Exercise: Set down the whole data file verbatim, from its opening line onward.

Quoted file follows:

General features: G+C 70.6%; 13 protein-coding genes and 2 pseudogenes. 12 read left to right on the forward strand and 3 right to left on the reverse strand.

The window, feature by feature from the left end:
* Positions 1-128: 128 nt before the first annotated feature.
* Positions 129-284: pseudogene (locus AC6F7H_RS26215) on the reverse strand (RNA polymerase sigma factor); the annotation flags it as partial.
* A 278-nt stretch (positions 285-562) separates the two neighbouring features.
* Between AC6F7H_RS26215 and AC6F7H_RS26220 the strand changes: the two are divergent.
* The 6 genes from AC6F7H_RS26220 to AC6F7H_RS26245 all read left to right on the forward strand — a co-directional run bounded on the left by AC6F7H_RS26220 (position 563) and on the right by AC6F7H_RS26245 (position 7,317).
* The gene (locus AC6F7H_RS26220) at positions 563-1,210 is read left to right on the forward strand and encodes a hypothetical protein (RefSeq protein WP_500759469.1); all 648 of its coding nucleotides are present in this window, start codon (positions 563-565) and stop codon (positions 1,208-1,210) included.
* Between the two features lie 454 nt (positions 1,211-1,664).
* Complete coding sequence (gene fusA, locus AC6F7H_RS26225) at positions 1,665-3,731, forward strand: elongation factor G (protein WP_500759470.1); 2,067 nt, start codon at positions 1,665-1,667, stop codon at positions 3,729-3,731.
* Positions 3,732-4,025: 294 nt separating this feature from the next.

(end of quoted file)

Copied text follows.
General features: G+C 70.6%; 13 protein-coding genes and 2 pseudogenes. 12 read left to right on the forward strand and 3 right to left on the reverse strand.

The window, feature by feature from the left end:
* Positions 1-128: 128 nt before the first annotated feature.
* Positions 129-284: pseudogene (locus AC6F7H_RS26215) on the reverse strand (RNA polymerase sigma factor); the annotation flags it as partial.
* A 278-nt stretch (positions 285-562) separates the two neighbouring features.
* Between AC6F7H_RS26215 and AC6F7H_RS26220 the strand changes: the two are divergent.
* The 6 genes from AC6F7H_RS26220 to AC6F7H_RS26245 all read left to right on the forward strand — a co-directional run bounded on the left by AC6F7H_RS26220 (position 563) and on the right by AC6F7H_RS26245 (position 7,317).
* The gene (locus AC6F7H_RS26220) at positions 563-1,210 is read left to right on the forward strand and encodes a hypothetical protein (RefSeq protein WP_500759469.1); all 648 of its coding nucleotides are present in this window, start codon (positions 563-565) and stop codon (positions 1,208-1,210) included.
* Between the two features lie 454 nt (positions 1,211-1,664).
* Complete coding sequence (gene fusA, locus AC6F7H_RS26225) at positions 1,665-3,731, forward strand: elongation factor G (protein WP_500759470.1); 2,067 nt, start codon at positions 1,665-1,667, stop codon at positions 3,729-3,731.
* Positions 3,732-4,025: 294 nt separating this feature from the next.